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Reasons to Volunteer on Public Lands

Reasons to Volunteer on Public Lands

Get ready to do some good for our publically owned environment this summer—and all year long.

volunteer Volunteers at Kenilworth Park Aquatic Gardens help to restore, protect and maintain these shared lands for everyone to enjoy.

This year, more than 170,000 Americans are expected to volunteer at more than 2,000 public lands sites on or around Saturday, September 29. Traditionally, the last Saturday of September has served as a day for Americans to improve parks, refuges, recreation areas, trails, community gardens and historic sites throughout the country.

What did volunteers accomplish last year?

  • The removal of 500 tons of trash: that’s slightly heavier than a 747. 
  • The removal of 23,000 lbs of invasive plant species: that’s about how much a school bus weighs.
  • They built and maintained 1,500 miles of trails: that’s about the distance between San Diego, California and Vancouver, British Columbia.
  • They planted 100,000 trees, shrubs and other native plants, among other projects.
Why not take on a fun challenge and try to up those already impressive numbers from last year? After all, one-third of America’s land is publicly owned. And if that’s not enough of a reason to get out and volunteer at a National Public Lands Day site, here are some more great reasons to volunteer:

Connect With Nature

Service projects will get you outside, appreciating your natural environment. Whether you’ve been getting outdoors on a regular basis lately or not, use this as an excuse to breathe some fresh air, enjoy the scenery, and get to know the flora and fauna.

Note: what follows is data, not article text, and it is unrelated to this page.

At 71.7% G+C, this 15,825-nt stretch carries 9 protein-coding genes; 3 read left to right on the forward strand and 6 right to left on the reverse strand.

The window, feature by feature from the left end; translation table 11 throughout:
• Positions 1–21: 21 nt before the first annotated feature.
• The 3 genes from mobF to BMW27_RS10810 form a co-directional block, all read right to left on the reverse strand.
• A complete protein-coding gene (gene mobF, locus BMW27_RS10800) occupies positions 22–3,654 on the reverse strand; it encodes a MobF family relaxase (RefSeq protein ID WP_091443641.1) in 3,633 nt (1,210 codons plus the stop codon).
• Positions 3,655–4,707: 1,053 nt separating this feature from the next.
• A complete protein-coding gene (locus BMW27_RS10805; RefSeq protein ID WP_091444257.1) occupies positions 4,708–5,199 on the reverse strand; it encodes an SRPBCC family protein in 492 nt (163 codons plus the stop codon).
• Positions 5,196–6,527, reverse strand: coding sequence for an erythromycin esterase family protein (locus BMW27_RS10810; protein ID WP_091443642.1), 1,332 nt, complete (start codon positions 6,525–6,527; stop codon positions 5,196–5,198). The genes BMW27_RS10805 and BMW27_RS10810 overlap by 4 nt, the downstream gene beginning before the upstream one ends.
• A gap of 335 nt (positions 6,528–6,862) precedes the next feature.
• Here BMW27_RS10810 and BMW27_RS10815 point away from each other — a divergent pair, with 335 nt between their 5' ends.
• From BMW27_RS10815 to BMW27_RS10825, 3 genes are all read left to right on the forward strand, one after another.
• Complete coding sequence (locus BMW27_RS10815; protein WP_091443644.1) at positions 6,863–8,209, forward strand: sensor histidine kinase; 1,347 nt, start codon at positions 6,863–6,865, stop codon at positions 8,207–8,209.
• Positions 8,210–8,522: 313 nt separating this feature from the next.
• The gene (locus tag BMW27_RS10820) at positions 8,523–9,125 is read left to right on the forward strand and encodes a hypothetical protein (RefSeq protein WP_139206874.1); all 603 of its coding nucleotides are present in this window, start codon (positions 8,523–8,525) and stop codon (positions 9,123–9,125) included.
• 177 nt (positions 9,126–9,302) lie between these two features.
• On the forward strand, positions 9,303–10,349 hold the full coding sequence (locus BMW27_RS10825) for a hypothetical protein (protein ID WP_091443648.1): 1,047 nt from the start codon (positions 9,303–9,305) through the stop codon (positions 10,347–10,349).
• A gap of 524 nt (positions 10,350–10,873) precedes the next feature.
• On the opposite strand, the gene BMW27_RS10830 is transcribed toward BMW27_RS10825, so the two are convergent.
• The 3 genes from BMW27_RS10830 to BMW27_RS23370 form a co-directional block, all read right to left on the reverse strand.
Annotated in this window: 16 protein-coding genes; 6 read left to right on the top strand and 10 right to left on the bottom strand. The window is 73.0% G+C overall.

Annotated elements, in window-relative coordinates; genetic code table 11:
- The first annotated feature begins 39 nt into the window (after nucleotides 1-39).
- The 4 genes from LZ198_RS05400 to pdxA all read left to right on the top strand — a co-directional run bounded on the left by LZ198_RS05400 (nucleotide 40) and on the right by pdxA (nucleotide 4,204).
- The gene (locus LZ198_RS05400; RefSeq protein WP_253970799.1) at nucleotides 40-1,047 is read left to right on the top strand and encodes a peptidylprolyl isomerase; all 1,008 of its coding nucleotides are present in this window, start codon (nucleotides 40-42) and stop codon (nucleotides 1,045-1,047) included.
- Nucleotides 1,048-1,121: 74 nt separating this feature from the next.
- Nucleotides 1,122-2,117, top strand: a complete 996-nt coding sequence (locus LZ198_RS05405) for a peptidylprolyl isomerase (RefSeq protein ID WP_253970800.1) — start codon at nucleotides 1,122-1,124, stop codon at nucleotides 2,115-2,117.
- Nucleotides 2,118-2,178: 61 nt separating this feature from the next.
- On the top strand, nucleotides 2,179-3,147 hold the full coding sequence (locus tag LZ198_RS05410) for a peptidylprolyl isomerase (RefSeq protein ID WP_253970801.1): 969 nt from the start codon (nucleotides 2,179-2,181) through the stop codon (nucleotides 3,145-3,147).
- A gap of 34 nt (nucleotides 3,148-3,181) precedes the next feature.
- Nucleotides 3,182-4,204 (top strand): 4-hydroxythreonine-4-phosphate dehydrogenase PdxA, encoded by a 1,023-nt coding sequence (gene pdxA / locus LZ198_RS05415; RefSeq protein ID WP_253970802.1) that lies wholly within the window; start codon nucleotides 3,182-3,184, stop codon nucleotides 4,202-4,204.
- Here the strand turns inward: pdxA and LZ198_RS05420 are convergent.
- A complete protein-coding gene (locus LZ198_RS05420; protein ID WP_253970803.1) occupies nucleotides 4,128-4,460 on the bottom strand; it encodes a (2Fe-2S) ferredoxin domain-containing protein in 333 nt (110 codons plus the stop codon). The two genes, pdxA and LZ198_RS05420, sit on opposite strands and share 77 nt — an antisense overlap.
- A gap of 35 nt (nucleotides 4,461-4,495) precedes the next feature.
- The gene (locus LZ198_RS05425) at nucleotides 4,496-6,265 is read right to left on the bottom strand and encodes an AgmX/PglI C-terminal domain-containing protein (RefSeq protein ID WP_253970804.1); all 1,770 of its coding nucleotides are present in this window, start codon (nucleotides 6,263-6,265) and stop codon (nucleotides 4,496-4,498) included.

Have a Positive Impact on Your Community’s Health and Restoration

You’ll connect with other members of your community and like-minded individuals and inspire each other to work on future projects that could be beneficial to the environment. You may even inspire friends and family who were previously uninterested to help out, ultimately growing the community of volunteers.

Become a Volunteer of the Year

Mark Thien, co-founder of the Nashville Clean Water Project, was named the 2011 Volunteer of the Year, for spearheading a large scale eco-recovery initiative at J. Percy Priest Lake on September 24, 2011. Why not aim high?  Read about four other award winners.

Take Strides Toward a Healthier Country

Volunteering at a Public Lands Day Site stimulates outdoor recreation and reminds volunteers, their family members and friends of all the nearby places to hike, bike, climb, swim and explore. It’s one step towards reducing childhood obesity, diabetes and other health conditions—and helping people engage in healthier lifestyles.

 

For more information, read these FAQs or check out Volunteer.gov.

Want to register your own NPLD event? Register Online.